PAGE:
stretch of frigid water between England and France, an ordeal that
is expected to take 18 hours in the water, scheduled for September
2014. She has already swum eight miles in Lake Champlain in 2010 as
a fundraiser for the Greater Burlington's YMCA aquatic programs,
and 10 miles in Lake Memphremagog for the Kingdom Swim in both 2011
Partnering with Natalie Boyle of non-profit Intrepid Adventures,
Bosch benefited from an evening of dining and dancing in downtown
Rutland recently, raising both funds for her swim and awareness of
Boyle's dream of an aquatic center in Rutland. Thanks to Three
Tomatoes and Merchants Hall for hosting the event, and to featured
performers Rick Redington, Gypsy Reel and Extra Stout.
PUBLIC EDUCATION VOTE
Rutland Town voters recently nixed their school budget by a 255 to
229 count. Their vote was a second-time around, after voters
defeated the initially proposed budget by 470-457. Although only
about half the number voted in the second election (484 to 936) and
the budget had decreased by $128,036, the re-vote lost by a greater
margin than the budget vote had received on Town Meeting Day (a
26-vote difference compared to a 22-vote discrepancy).
On the surface, it would seem that there is a geographical
component to the vote results. Voters living east of Route 7,
voting at the school, narrowly approved the budget, 185-184, but
those living west of Route 7, voting at the town hall, rejected the
measure, 71 to 44.
The select board's members worry what else can be trimmed out of
the budget and what else can be deleted without affecting
Clarendon first constable Rick Wilbur recently resigned his law
enforcement post because he has been elected to the town's select
board. The new select board chose Michael Klopchin as board
chairman and Robert Bixby as board clerk, while appointing Linda
Trombley as administrative assistant.
The Clarendon select board
also committed to an "experiment" in the town road crew's work
schedule, planning a work week of 10-hour days Monday through
Thursday, while being on call Fridays. A town meeting exit poll
resulted in a nearly even division between those who wanted to stay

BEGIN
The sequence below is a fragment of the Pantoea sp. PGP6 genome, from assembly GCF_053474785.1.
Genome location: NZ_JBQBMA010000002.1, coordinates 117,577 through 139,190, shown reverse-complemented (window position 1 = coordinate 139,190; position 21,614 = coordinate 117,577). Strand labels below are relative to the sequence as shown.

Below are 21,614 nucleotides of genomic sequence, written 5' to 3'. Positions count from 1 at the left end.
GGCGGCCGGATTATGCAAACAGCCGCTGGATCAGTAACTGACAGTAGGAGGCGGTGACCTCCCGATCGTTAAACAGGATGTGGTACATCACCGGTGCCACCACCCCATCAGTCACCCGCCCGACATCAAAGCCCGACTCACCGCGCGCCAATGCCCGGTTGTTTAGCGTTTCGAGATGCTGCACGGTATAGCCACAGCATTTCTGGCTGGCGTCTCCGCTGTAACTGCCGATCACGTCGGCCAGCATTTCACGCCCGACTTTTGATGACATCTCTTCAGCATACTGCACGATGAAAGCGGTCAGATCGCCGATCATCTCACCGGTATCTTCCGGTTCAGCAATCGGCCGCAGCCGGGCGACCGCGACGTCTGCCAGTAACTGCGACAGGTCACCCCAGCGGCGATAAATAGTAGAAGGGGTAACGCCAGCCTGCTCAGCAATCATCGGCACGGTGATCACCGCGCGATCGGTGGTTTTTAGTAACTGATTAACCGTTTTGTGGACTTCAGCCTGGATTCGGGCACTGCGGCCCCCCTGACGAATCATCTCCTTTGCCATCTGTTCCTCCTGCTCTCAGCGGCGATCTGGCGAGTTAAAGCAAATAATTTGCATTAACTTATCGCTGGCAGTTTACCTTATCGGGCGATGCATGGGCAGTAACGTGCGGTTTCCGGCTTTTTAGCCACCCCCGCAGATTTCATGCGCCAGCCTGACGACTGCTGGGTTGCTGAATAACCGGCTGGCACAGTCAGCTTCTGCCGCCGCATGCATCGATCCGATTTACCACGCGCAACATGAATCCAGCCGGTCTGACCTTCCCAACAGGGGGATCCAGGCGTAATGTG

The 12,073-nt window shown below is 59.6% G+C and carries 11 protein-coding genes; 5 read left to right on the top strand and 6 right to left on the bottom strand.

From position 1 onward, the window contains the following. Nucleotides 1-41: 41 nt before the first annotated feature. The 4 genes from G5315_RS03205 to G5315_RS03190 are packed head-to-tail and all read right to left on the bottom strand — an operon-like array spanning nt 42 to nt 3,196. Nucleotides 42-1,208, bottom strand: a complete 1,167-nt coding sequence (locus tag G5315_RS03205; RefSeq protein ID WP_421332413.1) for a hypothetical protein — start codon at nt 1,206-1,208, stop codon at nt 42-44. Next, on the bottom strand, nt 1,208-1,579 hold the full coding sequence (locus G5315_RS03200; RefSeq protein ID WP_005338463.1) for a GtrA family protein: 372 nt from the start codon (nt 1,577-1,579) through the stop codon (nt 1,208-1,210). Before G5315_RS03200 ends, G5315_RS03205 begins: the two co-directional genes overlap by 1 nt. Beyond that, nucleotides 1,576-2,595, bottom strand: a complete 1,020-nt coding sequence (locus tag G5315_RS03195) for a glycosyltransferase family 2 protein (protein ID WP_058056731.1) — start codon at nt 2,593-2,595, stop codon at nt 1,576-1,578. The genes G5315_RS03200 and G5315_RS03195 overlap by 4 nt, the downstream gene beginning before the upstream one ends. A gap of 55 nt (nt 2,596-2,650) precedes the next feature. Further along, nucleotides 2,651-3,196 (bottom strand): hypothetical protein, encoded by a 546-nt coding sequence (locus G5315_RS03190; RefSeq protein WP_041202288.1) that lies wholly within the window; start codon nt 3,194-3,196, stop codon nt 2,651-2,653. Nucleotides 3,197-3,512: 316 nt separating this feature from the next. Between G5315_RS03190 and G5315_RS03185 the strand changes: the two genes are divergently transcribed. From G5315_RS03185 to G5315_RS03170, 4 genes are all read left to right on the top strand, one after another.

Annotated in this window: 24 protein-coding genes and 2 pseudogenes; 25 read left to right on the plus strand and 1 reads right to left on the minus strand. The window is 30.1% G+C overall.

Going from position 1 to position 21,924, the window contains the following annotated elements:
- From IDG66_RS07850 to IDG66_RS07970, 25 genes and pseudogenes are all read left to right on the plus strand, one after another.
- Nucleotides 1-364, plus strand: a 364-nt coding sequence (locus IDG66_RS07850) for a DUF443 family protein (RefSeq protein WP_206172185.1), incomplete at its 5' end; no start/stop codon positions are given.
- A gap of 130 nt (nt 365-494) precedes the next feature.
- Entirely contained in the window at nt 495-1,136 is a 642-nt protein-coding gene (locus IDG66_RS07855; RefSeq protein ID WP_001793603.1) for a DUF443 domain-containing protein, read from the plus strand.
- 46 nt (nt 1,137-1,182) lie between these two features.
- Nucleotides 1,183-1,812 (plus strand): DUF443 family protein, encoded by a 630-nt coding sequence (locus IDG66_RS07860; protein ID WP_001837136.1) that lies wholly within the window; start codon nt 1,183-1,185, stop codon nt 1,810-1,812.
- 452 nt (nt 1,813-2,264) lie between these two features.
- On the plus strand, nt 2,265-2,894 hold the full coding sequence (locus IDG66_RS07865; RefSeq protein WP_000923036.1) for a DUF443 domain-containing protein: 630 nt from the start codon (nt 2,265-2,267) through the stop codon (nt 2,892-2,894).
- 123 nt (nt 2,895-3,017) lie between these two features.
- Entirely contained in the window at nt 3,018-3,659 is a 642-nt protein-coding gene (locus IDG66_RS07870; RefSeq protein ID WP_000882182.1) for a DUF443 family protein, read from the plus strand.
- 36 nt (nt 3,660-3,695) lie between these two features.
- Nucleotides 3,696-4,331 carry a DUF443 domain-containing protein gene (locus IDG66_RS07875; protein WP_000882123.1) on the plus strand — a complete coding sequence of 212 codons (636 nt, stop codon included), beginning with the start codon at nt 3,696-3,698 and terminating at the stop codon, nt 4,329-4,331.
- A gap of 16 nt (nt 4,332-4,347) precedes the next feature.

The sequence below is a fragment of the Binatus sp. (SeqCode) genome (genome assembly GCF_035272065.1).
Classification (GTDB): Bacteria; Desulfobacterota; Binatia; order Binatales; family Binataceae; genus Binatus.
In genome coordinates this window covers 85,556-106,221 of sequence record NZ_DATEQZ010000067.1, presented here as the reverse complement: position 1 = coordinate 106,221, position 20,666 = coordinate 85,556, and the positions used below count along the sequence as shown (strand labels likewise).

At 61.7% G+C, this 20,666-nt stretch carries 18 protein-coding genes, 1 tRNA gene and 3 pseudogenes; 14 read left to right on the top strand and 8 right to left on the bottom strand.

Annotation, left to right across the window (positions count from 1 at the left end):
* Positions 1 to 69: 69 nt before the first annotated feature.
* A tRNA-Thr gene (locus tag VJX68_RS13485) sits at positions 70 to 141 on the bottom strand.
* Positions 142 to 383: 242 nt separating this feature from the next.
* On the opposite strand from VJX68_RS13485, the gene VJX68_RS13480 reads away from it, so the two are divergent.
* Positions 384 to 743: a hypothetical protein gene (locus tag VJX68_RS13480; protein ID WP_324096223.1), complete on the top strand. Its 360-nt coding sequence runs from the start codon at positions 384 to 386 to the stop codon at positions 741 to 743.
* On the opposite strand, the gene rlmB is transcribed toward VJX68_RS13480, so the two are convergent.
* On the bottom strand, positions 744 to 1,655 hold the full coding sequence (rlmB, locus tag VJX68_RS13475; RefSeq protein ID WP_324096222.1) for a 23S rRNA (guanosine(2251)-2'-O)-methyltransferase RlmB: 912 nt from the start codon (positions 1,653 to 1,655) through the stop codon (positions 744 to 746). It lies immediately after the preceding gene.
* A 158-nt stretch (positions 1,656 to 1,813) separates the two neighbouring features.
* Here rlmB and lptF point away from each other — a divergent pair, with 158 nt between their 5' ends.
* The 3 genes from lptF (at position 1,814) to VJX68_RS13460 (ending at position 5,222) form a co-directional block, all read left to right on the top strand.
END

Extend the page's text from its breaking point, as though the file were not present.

at the present Middle Road location and those who favored a new
The town is getting a new truck with which to plow its roads
next winter. After a $21,000 trade-in from an older town truck, the
cab and chassis costs $57,665 from Clark's Truck Center in Jericho,
with a body, plow and hydraulic system costing $62,597 from Tenco
New England of Barre.
HOME BUILDING AWARDS
Stafford Technical Center's construction technology program won
recognition from the Home Builders & Remodelers Association of
Southern Vermont recently, winning the category Single Family Home
under 2,000 Square Feet. Other local winners included Timber
Post & Beam Homes of North Clarendon, for the category
Residential Renovation-Addition; and Harrington Custom Building of
West Rutland, for the category Energy Efficiency New Home.
Glendenning, LLC of Wallingford was among the recipients of an
award for its participation.
Christ the King School will receive new sidewalks and ramps,
partially funded by moneys from the Vermont secretary of state's
office. The school is receiving $5,000 to become more accessible
because it is a polling site for the city's Southeast Rutland is
one of 11 municipalities in the state to receive funds for polling
JAVA NEWS CLOSES
Java News, that little coffee shop on the ground floor of the Asa
Bloomer building, has closed as owners Tom and Verna Navin retire.
The couple had hoped to sell the business but placing it on the
market had brought no buyers.